Miles’s character comes across pretty clearly in this bit, though I’m not quite sure what its purpose is aside from that, except perhaps to establish the reconciliation with Count Piotr that is evident at the beginning of The Warrior’s Apprentice.  Maybe just to show Cordelia’s “Finding Nemo” moment where she decides that she doesn’t have to overprotect her son anymore, which is a coda to this story of, as Bujold herself says, motherhood.

Is this the end of Cordelia’s story?  Well, it’s the end of her protagonism, at least.  (Protagony?)  The vast majority of what we see from here on is from Miles’s own point of view, up until Komarr, I suppose, where Bujold decides to experiment with multiple-POV, which we’ve had for every story since except Diplomatic Immunity (which reverts to all-Miles) and “Winterfair Gifts”, which is single-character but not Miles-POV.  Don’t worry, Miles is, in general, more fun that Cordelia, I’ve found, or at least more volatile–his highs are higher, his lows dip lower.

So I’ll take a week off, in which I probably won’t end up preparing myself for the beginning of Young Miles/The Warrior’s Apprentice, because I’m a procrastinator that way.  In those two weeks we’ll move forward about a dozen years in time from this epilogue, so it’ll only seem to pass quickly.  Until then, please keep yourself in the fashion to which you are accustomed.

Read Full Post »

Welcome back to the Vorkosigan Saga Reread, wherein I summarize and comment on the books of Lois McMaster Bujold’s Vorkosigan Saga, in weekly installments of (usually) two chapters, posted on Tuesdays, at least in my time zone–more often in the evenings than in the mornings, admittedly, but technically Tuesday none the less.  This is the penultimate installment of the Barrayar reread, as I cover chapters 19 and 20, winding the plot down from Cordelia’s triumph to a gentle, touching denouement.  There’s even a wedding, for a nice, traditional ending.

But at the start, Cordelia, Drou and Bothari have just escaped from the burning Imperial Residence, with the severed head of soi-disant Emperor Vordarian, former pretender to the throne.

Chapter Nineteen

In Ezar’s cache they find money and fake IDs for Drou, so Cordelia sends Drou out to buy a groundcar.  They will have to pass several checkpoints to leave the capital, but the monorail is worse, and lightflyers likely to be shot down.  Drou buys a fairly cheap car, since Cordelia wants to save money for bribes at the checkpoints.  As they set off, Cordelia can see the black smoke coming from the fire at the Residence.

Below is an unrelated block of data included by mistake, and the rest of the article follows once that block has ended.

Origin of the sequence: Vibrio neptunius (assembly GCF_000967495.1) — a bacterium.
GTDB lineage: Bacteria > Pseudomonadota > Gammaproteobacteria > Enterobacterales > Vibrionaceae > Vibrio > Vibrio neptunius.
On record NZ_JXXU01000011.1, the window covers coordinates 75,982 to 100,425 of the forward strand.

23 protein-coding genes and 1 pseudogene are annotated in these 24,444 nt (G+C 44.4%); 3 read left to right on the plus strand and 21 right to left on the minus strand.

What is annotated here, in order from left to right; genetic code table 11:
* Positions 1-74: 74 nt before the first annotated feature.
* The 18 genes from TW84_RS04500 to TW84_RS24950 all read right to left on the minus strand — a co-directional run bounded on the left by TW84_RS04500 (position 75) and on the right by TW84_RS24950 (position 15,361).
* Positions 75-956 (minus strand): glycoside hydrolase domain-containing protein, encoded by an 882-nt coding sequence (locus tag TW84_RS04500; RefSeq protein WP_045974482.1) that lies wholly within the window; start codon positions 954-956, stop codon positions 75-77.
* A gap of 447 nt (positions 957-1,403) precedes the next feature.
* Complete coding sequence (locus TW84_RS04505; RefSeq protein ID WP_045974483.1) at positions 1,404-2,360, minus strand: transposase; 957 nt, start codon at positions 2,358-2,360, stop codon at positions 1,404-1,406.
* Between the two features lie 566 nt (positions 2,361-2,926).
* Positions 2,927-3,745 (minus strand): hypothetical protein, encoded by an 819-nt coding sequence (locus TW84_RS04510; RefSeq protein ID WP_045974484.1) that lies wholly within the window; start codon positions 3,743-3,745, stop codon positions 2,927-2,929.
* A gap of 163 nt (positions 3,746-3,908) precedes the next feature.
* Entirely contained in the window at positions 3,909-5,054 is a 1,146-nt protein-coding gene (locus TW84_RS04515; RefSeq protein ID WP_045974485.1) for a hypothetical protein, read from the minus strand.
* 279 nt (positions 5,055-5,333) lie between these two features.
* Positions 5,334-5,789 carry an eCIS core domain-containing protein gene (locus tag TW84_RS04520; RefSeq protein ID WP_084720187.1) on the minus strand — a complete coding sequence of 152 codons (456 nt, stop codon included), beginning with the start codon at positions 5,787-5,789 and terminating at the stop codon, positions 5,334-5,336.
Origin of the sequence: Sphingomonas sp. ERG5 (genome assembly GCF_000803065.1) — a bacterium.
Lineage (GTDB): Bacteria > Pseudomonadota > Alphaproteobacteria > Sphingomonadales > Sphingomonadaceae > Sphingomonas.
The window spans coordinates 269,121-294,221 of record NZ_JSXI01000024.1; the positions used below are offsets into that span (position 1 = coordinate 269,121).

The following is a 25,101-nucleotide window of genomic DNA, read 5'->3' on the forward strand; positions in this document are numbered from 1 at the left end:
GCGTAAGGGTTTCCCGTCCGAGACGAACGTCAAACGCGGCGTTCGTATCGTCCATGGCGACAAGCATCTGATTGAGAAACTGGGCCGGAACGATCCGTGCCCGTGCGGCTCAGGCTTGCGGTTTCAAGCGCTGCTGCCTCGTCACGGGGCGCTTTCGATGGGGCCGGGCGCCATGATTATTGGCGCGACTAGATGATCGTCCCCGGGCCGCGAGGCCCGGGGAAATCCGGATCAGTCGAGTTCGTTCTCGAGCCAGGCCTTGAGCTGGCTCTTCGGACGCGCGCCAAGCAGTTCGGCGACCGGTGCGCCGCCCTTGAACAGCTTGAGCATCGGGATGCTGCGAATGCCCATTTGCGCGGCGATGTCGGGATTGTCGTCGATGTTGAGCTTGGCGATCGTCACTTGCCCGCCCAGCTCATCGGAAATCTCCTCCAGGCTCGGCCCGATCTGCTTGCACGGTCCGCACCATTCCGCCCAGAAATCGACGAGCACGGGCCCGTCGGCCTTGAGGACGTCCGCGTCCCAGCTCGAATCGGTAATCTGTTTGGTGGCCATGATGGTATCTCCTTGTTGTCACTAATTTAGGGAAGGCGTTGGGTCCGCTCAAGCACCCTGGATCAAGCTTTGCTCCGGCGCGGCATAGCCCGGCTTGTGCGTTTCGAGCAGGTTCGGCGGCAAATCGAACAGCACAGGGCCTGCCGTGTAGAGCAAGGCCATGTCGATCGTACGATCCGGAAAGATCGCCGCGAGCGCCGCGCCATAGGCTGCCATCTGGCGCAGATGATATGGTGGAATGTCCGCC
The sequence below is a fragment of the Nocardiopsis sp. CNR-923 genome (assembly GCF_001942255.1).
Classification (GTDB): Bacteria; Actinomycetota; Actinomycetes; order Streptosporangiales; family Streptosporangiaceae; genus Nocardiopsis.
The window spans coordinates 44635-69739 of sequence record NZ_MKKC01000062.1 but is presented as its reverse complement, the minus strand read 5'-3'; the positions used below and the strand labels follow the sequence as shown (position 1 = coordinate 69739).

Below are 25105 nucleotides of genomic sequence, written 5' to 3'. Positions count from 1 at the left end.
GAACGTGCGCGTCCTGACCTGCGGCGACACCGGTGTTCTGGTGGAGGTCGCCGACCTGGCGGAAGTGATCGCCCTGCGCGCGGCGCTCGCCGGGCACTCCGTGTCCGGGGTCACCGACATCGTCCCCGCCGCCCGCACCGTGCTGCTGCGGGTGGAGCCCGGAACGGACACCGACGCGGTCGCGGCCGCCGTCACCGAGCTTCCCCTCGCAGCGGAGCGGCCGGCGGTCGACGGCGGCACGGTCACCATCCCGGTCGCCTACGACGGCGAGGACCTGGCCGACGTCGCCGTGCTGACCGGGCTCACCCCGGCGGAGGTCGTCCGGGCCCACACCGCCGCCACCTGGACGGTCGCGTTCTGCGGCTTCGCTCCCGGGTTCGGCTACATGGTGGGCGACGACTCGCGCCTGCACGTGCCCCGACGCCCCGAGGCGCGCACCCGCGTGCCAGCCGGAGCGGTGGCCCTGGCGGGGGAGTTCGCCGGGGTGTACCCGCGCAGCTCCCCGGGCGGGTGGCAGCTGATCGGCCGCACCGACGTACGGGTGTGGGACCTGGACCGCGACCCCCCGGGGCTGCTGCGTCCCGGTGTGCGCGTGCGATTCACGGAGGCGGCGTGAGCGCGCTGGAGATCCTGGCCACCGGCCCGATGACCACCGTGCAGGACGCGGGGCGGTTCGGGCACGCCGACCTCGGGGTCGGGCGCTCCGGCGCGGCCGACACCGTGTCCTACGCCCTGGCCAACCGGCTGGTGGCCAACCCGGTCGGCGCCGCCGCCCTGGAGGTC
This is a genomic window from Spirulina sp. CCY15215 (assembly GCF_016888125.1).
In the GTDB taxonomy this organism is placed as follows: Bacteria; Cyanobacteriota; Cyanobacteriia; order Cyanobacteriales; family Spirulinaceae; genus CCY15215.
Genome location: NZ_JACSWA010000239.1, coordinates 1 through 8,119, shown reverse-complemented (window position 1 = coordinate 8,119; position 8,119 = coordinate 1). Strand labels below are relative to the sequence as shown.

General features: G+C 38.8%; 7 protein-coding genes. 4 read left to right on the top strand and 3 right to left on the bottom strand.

The first checkpoint is unmanned; the second is harried, and a healthy bribe convinces them to let Drou and her “sick uncle” Bothari pass through.  At the third, they mention the “rumour” of Vordarian’s death and the guard deserts on the spot.  After that, they drive to Vorinnis’s neutral District, and switch to the monorail after the car breaks down.  Once they reach a loyal District, Drou convinces the duty officer at a supply depot near the border to contact Tanery Base, and they send an air shuttle to pick them up.

Once they reach the base, she orders her ImpSec escort to get Vaagen there right away, and they tell her he’s already been summoned.  The security men take their weapons, and Cordelia doesn’t blame them, in their current condition.  Vaagen arrives and examines the replicator, saying nutrient levels are low and waste products high, but still within tolerance.  Aral already set up a lab for Vaagen, just in case, so he has everything he needs to get it back into shape, though he doesn’t know what effect there was on the calcification treatments.  After being relieved of the replicator, Cordelia wants to rest, but she has to tell Aral, first.  She wonders if she’s crippled his credibility among his men.

Koudelka arrives, and he and Drou have a quite non-military reunion.  Kou says that the Vorpatrils are safely bedded down, suffering from exhaustion but little worse.  Drou tells him about Kareen’s fate, and Koudelka says that he’s been ordered to bring them to Aral for the initial debriefing before they talk to anyone else.  He asks about her plastic bag, and the ImpSec men say she wouldn’t let them look at it, and they don’t know if they should let her bring it into the base.  Koudelka takes a peek inside, pales, and says that this is definitely something Aral should see.

“Lieutenant, what should I put on my inventory?” the ImpSec man—whined, Cordelia decided, was what he was doing. “I have to register it, if it’s going in.”

“Let him cover his ass, Kou,” Cordelia sighed.

Kou peeked again, his lips twisting into a very crooked grin. “It’s all right. Put it down as a Winterfair gift for Admiral Vorkosigan. From his wife.”

Drou returns the sword-cane, apologizing for losing the case, and Koudelka immediately makes the connection with the severed head; Cordelia says she’ll go back to Siegling’s and replace the casing.  Koudelka says that Aral is meeting with two Vordarian officers negotating their help with the hostage recovery, but Vordarian’s death will certainly change everything.  Koudelka leads them into a conference chamber.

Cordelia took in the tableau, that paused to look back up at her from around the polished table. Aral was in the center, of course. Illyan and Count Piotr flanked him on either side. Prime Minister Vortala was there, and Kanzian, and some other senior staffers all in formal dress greens. The two double-traitors sat across, with their aides. Clouds of witnesses. She wanted to be alone with Aral, be rid of the whole bloody mob of them. Soon.